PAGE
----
Some birds just can't resist flying too close to the sun — and burning to death in the process.
In California's Mojave Desert, a solar-energy plant is causing birds to burst into flames and fall out of the sky, like tiny fighter jets. A report from the National Fish and Wildlife Forensics Laboratory on the Ivanpah Solar Electric Generating System found that the facility's solar panel array has a deadly side effect for local wildlife.
Bloomberg describes how the facility's solar-energy harvesting process works:
An array of 300,000 mirrors covering 3,500 acres focus the sun's rays on three 460-foot towers. The towers contain a liquid that, when heated, powers steam turbines. Those turbines in turn produce enough electricity for about 140,000 homes, without greenhouse gases or other emissions.
What no one seems to have counted on was how the facility, developed by BrightSource Energy Inc., would affect the environment. We now know the answer: It attracts birds and kills them.
How it happens: First, insects are drawn to the reflective light of the solar mirrors. That draws small, insect-eating birds, which in turn draw larger predatory birds. The rays of the mirrors' reflected light produces temperatures from 800 degrees to 1,000 degrees Fahrenheit. Any animal caught in the intense glare of the mirror's rays may catch fire and plummet toward the ground, or spontaneously combust altogether.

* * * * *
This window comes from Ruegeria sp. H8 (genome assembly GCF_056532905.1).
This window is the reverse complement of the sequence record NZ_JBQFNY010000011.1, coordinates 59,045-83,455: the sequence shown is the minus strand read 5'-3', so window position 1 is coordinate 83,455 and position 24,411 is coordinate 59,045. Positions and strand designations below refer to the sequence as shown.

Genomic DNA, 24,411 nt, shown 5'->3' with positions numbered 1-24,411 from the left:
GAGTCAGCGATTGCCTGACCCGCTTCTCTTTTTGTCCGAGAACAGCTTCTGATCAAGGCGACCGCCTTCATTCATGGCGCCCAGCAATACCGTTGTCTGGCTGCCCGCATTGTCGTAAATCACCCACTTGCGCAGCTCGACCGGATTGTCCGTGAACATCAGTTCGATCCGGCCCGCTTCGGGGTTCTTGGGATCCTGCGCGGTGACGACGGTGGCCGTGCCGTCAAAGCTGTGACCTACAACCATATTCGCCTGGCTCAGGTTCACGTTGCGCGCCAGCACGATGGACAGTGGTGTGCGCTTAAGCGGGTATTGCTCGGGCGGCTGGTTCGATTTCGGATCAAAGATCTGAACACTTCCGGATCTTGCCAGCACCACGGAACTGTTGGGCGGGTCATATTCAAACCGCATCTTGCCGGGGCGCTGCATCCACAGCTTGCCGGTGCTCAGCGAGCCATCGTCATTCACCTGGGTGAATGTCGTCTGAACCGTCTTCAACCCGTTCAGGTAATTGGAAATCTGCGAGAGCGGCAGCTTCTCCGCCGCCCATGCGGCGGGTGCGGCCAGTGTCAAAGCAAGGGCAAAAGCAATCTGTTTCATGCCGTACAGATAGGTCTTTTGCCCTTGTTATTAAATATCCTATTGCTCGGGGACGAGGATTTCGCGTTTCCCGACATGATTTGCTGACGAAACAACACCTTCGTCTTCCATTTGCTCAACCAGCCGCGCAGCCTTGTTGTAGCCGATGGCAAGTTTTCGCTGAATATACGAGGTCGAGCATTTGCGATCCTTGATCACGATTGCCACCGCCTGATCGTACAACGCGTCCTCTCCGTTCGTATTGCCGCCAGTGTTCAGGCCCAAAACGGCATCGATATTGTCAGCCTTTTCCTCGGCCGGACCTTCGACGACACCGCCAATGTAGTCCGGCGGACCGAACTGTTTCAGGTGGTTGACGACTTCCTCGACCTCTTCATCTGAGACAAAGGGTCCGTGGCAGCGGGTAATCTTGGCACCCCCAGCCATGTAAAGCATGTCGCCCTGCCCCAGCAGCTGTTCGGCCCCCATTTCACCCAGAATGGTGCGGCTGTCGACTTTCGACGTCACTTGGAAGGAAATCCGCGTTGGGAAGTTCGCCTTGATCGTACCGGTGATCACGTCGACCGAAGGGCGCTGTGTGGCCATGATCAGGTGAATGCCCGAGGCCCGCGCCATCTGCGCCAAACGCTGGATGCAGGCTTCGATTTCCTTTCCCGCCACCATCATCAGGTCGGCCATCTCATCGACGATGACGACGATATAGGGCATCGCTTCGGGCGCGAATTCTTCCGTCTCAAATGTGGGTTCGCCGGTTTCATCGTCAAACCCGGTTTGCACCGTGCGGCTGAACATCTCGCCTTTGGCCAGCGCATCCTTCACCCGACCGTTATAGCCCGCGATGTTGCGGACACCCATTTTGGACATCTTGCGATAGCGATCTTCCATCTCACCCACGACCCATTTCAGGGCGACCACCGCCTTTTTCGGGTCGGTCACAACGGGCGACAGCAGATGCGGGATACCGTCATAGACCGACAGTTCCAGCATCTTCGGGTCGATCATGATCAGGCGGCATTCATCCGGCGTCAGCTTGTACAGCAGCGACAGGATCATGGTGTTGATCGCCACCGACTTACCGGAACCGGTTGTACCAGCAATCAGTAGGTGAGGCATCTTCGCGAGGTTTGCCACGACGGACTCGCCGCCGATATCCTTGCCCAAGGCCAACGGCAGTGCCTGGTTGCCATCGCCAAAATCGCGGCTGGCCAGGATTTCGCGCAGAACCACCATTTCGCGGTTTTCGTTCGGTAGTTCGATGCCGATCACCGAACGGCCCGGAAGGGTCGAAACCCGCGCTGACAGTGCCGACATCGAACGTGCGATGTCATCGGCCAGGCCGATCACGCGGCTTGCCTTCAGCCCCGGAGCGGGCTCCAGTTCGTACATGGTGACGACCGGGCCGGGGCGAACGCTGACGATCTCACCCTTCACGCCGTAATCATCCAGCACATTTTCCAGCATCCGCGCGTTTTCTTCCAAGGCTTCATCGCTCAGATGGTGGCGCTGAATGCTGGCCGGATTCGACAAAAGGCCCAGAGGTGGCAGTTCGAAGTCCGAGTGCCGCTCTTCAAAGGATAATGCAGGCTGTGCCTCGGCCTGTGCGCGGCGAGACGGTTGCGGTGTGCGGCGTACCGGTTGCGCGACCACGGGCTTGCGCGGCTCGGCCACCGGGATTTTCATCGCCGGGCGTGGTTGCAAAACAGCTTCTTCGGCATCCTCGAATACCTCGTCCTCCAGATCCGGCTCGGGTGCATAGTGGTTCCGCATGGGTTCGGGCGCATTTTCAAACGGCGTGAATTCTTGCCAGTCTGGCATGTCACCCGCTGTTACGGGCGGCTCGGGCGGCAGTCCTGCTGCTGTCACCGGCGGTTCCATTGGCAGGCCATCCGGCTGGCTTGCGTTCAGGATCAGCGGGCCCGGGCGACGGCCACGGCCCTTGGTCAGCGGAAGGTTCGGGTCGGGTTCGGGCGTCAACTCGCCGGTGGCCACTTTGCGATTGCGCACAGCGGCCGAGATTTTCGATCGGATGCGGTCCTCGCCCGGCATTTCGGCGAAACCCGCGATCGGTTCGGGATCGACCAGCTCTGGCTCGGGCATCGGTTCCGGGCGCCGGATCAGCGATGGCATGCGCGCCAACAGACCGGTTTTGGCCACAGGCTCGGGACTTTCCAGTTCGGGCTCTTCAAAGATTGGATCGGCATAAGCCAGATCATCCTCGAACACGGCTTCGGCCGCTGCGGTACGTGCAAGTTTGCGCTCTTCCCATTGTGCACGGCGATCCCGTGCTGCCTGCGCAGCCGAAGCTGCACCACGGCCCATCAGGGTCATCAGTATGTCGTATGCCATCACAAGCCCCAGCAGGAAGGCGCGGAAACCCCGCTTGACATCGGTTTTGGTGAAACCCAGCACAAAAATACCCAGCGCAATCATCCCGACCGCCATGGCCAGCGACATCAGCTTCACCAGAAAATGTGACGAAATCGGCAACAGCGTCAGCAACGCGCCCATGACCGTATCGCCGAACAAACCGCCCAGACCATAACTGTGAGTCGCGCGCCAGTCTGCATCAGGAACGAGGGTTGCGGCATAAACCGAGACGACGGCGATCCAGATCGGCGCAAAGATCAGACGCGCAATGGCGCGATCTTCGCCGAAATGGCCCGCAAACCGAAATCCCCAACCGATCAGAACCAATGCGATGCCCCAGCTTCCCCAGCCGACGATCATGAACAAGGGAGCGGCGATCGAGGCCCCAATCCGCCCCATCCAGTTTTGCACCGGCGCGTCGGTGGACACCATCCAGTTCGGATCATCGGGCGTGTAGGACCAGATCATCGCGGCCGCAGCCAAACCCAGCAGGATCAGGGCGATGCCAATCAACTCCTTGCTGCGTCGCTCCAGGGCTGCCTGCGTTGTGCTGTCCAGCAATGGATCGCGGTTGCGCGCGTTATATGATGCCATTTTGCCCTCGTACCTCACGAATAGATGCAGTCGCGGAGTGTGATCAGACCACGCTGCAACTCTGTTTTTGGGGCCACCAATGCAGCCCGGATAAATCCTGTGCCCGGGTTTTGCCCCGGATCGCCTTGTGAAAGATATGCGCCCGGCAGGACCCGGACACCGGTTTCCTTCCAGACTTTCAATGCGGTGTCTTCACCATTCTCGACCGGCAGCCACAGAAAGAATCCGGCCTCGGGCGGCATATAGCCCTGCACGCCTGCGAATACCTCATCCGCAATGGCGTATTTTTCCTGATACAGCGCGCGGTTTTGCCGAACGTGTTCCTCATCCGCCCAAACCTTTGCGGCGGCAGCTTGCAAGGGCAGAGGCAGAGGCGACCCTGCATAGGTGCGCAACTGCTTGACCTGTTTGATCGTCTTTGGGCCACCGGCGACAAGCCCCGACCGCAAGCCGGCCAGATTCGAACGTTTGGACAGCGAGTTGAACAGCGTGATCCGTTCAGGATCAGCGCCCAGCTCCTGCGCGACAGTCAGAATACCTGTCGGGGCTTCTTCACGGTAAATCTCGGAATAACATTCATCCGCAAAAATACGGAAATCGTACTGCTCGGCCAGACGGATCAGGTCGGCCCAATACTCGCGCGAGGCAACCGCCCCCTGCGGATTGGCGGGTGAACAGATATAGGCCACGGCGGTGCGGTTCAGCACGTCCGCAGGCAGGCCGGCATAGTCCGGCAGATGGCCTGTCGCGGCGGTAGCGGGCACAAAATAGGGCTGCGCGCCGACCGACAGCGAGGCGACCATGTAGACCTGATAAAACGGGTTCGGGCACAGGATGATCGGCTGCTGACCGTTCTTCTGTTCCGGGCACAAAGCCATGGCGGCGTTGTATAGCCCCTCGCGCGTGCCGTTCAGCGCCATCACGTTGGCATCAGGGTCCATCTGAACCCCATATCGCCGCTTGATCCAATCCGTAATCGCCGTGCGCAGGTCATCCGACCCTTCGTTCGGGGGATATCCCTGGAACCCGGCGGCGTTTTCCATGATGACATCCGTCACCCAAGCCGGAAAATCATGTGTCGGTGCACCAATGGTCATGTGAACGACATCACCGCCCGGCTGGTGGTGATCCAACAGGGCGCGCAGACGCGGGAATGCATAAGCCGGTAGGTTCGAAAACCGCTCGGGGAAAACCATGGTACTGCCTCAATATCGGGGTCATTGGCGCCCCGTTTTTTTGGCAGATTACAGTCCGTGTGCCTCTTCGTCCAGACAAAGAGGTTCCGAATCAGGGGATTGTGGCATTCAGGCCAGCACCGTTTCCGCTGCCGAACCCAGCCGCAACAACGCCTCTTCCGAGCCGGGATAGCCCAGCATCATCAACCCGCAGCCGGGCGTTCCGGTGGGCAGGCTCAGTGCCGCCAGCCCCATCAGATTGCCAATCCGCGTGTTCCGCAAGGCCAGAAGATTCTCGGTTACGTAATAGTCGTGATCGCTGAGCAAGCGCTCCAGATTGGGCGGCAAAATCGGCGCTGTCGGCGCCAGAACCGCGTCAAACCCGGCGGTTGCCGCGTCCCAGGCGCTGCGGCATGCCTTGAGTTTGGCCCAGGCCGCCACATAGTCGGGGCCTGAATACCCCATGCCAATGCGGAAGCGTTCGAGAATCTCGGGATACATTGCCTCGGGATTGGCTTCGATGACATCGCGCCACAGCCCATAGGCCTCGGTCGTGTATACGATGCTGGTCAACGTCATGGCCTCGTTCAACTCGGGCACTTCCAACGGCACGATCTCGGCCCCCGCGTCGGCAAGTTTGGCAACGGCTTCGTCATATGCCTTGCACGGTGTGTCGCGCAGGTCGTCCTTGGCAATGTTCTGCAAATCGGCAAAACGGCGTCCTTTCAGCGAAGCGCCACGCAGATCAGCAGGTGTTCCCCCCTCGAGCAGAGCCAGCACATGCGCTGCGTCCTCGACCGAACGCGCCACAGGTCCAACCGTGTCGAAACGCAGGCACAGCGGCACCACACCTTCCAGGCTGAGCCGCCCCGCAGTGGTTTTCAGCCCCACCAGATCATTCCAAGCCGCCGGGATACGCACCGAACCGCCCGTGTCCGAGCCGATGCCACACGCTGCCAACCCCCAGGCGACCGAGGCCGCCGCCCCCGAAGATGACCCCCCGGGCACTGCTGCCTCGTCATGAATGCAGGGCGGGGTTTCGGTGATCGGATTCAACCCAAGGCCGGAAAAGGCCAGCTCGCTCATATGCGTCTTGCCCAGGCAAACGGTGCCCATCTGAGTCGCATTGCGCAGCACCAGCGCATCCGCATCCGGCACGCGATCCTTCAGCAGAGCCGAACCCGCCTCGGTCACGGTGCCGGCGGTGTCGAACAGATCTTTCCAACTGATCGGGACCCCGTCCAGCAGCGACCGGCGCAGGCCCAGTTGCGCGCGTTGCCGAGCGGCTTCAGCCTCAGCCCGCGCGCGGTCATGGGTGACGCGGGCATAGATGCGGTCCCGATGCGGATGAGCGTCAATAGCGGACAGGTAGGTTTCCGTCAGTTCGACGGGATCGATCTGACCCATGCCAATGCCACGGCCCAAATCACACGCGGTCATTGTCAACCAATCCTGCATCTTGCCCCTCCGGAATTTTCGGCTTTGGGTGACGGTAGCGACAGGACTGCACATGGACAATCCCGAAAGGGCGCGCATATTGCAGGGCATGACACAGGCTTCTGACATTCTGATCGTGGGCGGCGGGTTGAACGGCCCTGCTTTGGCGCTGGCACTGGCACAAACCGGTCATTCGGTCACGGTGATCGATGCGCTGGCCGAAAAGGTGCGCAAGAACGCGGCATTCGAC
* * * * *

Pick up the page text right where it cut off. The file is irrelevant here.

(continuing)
The report has found that at least 141 birds have died at the Ivanpah facility. This sort of statistic is bad news for sustainable-energy advocates, who often weather attacks from conservatives that wind turbines kill birds, too. A survey of scientific literature put turbine-related bird deaths at somewhere between 140,000 and 328,000 each year.
But it's worth keeping these numbers in perspective. In the six months after the BP oil spill in 2010 — when 4.9 million barrels of crude oil leaked into the Gulf of Mexico — more than 7,000 birds were collected in the spill area, and more than 3,000 were coated in oil, according to the National Wildlife Federation. Up to 23,000 birds could have been killed by the spill, according to an estimate in Audubon Magazine. It's also estimated that 225,000 birds died from the Exxon Valdez spill in 1989.
No matter what form it takes — wind, solar, or oil — energy harvesting rarely benefits our avian friends. Even deep underground, birds can become energy casualties — just look at the canary in the coal mine.
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